On June 25, President Biden signed the Bipartisan Safer Communities Act into law. While a high-level overview of the legislation has previously been detailed on SayAhhh!, with the language now enacted into law, we thought it would be helpful to drill down into more detail on the provisions relating to Medicaid and CHIP and school-based services.
Section 11003 of the Bipartisan Safer Communities Act entitled, “Supporting Access to Health Care Services In Schools,’” grants the long-awaited wishes of many school Medicaid advocates by requiring updates to outdated billing guides and providing more assistance to states, local education agencies (LEAs), and school-based entities seeking Medicaid reimbursement for school-based services. More specifically, the law:
- Requires the Secretary of Health and Human Services (HHS), in consultation with the Secretary of Education, to issue guidance to support the delivery of services to students covered by Medicaid and CHIP in school-based settings. The guidance, which is required to be issued within one year of enactment of the law, must include:
- Updates to the 2003 Medicaid School-Based Administrative Claiming Guide, 1997 Medicaid and Schools Technical Assistance Guide, and any other relevant guidance currently in effect;
- Clarification that school-based entities can receive reimbursement for Medicaid-covered services rendered to Medicaid-enrolled students in an Individualized Education Program (IEP) and via the existing free care policy reversal, under which states can expand their school Medicaid programs to Medicaid covered students without an IEP;
- Strategies and tools to reduce administrative burden and simplify billing for LEAs, including by aligning direct service billing and school-based administrative claiming payment systems;
- A comprehensive list of best practices, as well as state and local examples of how to finance and expand EPSDT and telehealth services and implementing the free care policy reversal in states that have not yet taken up the option; and
- Examples of types of providers that states may choose to cover as qualified school-based health providers for purposes of Medicaid reimbursement and best practices for helping to get those providers enrolled in Medicaid to receive such reimbursement.
- Requires the Secretary of HHS, in consultation with the Secretary of Education, within one year of enactment, to establish a technical assistance center, for the purposes of:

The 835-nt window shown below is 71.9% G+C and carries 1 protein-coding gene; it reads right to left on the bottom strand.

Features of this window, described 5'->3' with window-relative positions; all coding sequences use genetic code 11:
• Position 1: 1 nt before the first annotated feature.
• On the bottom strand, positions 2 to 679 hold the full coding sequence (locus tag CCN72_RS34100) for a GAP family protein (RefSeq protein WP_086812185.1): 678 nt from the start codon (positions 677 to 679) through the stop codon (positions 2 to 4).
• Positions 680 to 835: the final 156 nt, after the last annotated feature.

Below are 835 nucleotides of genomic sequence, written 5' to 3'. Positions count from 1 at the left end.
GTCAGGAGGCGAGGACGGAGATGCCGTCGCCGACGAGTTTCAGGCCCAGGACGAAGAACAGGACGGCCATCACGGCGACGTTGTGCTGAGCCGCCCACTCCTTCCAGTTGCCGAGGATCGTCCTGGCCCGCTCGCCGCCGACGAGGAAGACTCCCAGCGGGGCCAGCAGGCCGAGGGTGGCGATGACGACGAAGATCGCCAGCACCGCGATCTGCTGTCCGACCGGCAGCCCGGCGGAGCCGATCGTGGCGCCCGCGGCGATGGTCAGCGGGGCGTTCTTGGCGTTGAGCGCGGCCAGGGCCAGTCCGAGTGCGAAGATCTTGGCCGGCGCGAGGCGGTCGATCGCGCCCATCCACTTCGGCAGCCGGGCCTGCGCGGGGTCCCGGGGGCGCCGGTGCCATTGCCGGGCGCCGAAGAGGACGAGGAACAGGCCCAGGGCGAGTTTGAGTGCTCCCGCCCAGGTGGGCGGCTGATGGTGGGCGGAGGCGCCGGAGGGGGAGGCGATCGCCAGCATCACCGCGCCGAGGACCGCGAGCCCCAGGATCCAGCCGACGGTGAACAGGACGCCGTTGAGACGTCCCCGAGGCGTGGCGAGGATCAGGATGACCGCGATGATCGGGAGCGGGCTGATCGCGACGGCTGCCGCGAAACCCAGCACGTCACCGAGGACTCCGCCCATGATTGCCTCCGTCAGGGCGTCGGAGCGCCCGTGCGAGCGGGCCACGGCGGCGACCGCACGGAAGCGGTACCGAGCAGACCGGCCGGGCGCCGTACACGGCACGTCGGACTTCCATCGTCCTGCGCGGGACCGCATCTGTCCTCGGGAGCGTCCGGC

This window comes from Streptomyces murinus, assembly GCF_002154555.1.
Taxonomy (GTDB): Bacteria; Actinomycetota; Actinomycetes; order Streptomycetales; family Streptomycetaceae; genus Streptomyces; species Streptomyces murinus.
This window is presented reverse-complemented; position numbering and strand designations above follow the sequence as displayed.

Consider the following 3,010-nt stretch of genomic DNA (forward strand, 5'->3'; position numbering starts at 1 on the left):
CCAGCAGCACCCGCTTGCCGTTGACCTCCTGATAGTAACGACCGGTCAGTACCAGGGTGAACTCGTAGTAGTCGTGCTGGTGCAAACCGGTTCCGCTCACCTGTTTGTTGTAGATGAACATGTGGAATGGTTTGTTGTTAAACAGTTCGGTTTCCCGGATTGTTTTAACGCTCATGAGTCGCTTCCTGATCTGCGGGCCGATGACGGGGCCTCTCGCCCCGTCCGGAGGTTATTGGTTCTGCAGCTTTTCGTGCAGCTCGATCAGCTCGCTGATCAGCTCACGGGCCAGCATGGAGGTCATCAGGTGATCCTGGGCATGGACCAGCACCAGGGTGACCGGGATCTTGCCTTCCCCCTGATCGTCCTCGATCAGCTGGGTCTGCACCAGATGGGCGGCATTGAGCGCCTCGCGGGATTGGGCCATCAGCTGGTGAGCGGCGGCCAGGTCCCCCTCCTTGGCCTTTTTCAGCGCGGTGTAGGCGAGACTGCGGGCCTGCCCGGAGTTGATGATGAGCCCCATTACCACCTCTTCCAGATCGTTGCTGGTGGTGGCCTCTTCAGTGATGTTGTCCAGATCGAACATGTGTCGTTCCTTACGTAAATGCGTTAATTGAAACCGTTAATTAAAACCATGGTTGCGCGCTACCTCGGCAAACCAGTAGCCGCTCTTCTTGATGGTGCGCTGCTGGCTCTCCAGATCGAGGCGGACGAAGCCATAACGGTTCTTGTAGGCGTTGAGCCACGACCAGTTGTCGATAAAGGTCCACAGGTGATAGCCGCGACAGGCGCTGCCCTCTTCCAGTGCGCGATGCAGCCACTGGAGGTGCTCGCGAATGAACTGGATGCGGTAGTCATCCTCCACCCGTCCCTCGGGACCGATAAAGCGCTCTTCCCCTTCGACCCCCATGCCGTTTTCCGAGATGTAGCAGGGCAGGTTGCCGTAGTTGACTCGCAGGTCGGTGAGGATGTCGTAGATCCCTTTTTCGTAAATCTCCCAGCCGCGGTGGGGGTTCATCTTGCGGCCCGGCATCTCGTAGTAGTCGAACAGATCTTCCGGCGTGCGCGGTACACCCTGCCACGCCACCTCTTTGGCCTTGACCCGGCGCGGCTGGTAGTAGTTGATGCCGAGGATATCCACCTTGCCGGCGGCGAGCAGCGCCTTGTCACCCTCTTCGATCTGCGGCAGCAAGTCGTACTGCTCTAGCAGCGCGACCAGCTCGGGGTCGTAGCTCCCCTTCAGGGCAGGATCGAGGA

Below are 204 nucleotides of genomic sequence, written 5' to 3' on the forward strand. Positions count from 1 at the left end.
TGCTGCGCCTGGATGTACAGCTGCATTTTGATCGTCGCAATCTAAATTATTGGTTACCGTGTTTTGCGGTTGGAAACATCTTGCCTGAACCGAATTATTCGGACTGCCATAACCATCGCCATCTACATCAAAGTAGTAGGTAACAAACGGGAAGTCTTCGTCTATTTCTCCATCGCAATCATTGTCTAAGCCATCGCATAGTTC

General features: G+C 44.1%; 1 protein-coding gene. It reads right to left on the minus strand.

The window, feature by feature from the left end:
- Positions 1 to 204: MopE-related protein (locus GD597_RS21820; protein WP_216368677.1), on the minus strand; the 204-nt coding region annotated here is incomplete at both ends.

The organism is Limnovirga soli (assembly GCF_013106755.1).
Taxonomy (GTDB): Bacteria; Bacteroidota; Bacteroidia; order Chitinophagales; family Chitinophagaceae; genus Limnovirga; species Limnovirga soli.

- Expanding the capacity of state Medicaid agencies, LEAs, and school-based entities to provide assistance under Medicaid;
- Reducing administrative burden and supporting these entities in receiving reimbursement for Medicaid-covered services;
- Ensuring ongoing collaboration between HHS and the Department of Education; and
- Providing information to state and local education agencies on how to utilize funding.
- The language also requires the Secretary to ensure that the TA center includes resources specifically designed to support small and rural schools and issue biennial reports on the TA centers work while also providing $8 million in funding for the center.
- Provides $50 million for fiscal year 2022 for the Secretary of HHS to award grants to states to implement, enhance, or expand the provision of assistance through school-based entities under Medicaid or CHIP.
More details on the $50 million in Medicaid and CHIP focused school grant funding – such as whether or not states will need to apply, how and when the funds will be distributed, and whether HHS will require states to submit additional information on their plans for the funds – are still forthcoming. We will continue to watch closely and keep you updated as we learn more.
Notably, in addition to the Medicaid and CHIP-related provisions under Section 11003, the Bipartisan Safer Communities Act also includes a billion dollars in grant funding for school-based programs run by the Department of Education. This includes $500 million for fiscal years 2022 through 2026 for the School Based Mental Health Services Grant program – which supports the number of qualified mental health service providers that provide school-based mental health services – and $500 million for the Mental Health Services Professional Demonstration Grant program – which focuses on supporting training for school-based mental health service providers.
While we wait to see what comes nexts, as we’ve written about on Say Ahhh!, the Biden Administration has clearly set the stage for their commitment to improving school-based health services. We look forward to hearing more from them soon on next steps. We will continue to keep track and keep you posted.